It is another object of the invention to provide a snow melting device which is easy to use, and is configured to be comfortable to use with minimal physical exertion by the user. Accordingly a handle is provided which allows the user to maintain a comfortable posture while effecting snow melting on the ground.
The invention is a snow melter, comprising a melting assembly and a handle assembly. The melting assembly comprises a melting plate which contains an electric heating element. The melting assembly also has a top plate which is made of an insulating material, and a bottom plate which is porous or has a grating for allowing snow to contact the melting plate but prevents the user from inadvertently contacting the melting plate. The handle assembly has a proximal end having upper and lower handgrips, and a distal end which attaches to the melting assembly. The distal end is preferably attached to the melting assembly at an operating angle which is substantially ten to twenty five degrees from a normal line to the point of attachment between the handle assembly and the melting assembly. An extension cord connects the melting plate to a power source, and is preferably mounted on a spring loaded spool which is located near the distal end of the handle.
To the accomplishment of the above and related objects the invention may be embodied in the form illustrated in the accompanying drawings. Attention is called to the fact, however, that the drawings are illustrative only. Variations are contemplated as being part of the invention, limited only by the scope of the claims.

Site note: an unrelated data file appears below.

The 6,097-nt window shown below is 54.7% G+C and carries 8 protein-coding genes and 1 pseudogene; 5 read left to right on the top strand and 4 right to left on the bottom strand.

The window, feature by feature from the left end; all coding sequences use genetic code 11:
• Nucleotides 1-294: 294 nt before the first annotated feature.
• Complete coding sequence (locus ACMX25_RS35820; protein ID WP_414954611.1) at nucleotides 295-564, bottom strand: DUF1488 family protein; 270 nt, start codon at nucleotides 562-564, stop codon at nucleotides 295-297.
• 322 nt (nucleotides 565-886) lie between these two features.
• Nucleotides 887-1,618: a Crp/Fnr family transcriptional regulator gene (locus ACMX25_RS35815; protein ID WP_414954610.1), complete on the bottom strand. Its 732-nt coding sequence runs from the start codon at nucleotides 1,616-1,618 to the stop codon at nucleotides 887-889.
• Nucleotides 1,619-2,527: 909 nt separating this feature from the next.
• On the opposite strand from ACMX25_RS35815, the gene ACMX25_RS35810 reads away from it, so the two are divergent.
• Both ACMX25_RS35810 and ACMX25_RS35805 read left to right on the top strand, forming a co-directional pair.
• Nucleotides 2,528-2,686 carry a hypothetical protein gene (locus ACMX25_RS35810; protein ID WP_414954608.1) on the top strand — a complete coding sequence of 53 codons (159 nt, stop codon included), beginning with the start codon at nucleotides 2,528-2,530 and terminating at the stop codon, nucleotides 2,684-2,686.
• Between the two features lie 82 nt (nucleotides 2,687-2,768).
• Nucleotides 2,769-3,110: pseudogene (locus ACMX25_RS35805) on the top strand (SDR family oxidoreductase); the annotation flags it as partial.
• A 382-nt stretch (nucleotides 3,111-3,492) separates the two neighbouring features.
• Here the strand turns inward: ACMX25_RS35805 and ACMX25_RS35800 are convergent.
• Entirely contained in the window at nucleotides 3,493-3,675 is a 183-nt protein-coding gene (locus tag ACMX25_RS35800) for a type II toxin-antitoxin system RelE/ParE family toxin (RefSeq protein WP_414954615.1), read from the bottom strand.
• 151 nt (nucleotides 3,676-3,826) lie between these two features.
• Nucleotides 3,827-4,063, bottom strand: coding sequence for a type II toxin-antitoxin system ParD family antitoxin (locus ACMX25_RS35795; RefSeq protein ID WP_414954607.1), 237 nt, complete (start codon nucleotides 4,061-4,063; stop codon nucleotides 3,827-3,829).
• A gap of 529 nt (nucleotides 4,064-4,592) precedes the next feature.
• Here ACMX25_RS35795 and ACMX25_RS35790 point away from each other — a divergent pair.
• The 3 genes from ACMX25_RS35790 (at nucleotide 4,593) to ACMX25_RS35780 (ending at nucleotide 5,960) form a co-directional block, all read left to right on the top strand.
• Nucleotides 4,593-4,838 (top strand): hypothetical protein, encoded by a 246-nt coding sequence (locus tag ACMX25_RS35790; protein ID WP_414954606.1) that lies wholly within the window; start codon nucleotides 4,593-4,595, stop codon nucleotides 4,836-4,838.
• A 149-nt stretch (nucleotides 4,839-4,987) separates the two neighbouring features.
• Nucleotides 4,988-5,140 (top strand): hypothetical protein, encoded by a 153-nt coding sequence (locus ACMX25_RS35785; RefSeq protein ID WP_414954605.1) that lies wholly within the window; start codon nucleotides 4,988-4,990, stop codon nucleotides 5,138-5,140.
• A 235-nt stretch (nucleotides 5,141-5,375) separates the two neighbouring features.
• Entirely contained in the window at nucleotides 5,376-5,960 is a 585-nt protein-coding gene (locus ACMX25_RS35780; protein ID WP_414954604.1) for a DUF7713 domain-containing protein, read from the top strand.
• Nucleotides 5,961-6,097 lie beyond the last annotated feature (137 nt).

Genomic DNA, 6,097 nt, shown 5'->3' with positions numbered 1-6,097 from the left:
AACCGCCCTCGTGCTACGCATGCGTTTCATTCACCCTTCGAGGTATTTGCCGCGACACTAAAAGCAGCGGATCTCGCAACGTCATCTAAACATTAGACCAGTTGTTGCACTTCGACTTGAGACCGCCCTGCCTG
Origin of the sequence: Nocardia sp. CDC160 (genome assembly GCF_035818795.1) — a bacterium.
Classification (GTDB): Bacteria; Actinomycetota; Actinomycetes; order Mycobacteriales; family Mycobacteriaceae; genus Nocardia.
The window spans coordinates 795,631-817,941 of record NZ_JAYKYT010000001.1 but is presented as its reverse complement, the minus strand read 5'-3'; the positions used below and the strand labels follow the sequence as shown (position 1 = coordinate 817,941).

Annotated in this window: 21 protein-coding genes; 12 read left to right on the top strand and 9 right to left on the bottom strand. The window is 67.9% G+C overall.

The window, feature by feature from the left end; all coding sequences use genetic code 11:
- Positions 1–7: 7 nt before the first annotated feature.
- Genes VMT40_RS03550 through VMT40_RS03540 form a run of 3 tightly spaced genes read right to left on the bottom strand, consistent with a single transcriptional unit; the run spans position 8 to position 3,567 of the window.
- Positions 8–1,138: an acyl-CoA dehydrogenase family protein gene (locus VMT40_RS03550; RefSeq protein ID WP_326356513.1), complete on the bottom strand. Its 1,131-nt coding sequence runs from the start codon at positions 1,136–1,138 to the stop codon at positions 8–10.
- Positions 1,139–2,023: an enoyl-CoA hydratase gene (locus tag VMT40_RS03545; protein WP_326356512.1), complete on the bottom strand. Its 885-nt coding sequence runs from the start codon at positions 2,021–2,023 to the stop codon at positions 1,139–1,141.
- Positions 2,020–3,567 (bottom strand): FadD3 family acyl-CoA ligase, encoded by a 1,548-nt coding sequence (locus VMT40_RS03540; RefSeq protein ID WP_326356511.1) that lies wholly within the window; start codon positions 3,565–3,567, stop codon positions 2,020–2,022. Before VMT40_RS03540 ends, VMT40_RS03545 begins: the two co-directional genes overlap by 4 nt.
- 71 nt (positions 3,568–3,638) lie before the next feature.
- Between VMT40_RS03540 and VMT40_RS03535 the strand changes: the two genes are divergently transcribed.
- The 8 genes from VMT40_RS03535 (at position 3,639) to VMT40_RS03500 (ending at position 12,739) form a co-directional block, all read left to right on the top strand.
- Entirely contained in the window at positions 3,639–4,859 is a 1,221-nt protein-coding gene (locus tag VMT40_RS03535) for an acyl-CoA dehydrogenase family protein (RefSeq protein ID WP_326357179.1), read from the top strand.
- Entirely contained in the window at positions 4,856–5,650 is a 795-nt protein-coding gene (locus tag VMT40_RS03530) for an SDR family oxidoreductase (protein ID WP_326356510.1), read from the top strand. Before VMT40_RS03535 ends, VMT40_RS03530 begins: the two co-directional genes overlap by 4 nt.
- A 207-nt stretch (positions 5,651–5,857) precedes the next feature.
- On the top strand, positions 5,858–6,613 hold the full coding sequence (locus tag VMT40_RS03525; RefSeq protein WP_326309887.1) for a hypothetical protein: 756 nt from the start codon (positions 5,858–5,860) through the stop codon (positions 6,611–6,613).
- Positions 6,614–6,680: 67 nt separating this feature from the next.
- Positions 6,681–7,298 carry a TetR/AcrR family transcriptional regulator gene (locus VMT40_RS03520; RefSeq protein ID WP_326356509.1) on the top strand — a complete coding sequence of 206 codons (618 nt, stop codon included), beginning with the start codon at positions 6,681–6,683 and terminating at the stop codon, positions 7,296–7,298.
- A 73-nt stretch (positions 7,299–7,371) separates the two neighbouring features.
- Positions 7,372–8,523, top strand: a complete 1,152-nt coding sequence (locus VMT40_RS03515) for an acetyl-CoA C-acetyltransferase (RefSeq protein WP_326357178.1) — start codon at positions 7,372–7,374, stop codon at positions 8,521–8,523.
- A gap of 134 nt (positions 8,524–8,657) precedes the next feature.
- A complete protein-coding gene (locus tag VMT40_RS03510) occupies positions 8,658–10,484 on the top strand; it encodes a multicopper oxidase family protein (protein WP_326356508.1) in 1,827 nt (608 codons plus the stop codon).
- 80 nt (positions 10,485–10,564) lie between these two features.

In the drawings, like elements are depicted by like reference numerals. The drawings are briefly described as follows.
FIG. 1 is a side elevational view, illustrating the snow melting device according to the present invention.
FIG. 2 is a top plan view thereof.
FIG. 3 is a side elevational view, illustrating the snow melting device in use.
FIG. 4 is a bottom plan view, illustrating the bottom plate.
FIG. 1 illustrates a snow melting device 10, comprising a melting assembly 12 and a handle assembly 14. The melting assembly 12 extends horizontally. The handle assembly 14 has a proximal end 14P and a distal end 14D. The melting assembly 12 is attached to the distal end 14D of the handle assembly 14. The handle may extend perpendicularly upward from the melting assembly 12. However, preferably the handle forms an operating angle 14A with respect to a normal line 14N extending to a point of connection between the melting assembly 12 and the distal end 14D of the handle 14. The operating angle 14A is preferably between ten and twenty five degrees, which is optimal to maintaining comfortable, low back strain operation.
The melting assembly 12 is a lamination of an upper plate 15, a lower plate 16, and a melting plate 17 between the upper plate 15 and lower plate 16. The melting plate 17 is an electric heating element which may be any conventional electrical heating scheme, such as a heating plate or a close packed arrangement of heating coils. The upper plate 15 has a top surface 15T, and is made of an insulating material, which is of sufficient thickness so that the top surface 15T remains cool, even after the melting plate 17 is fully heated.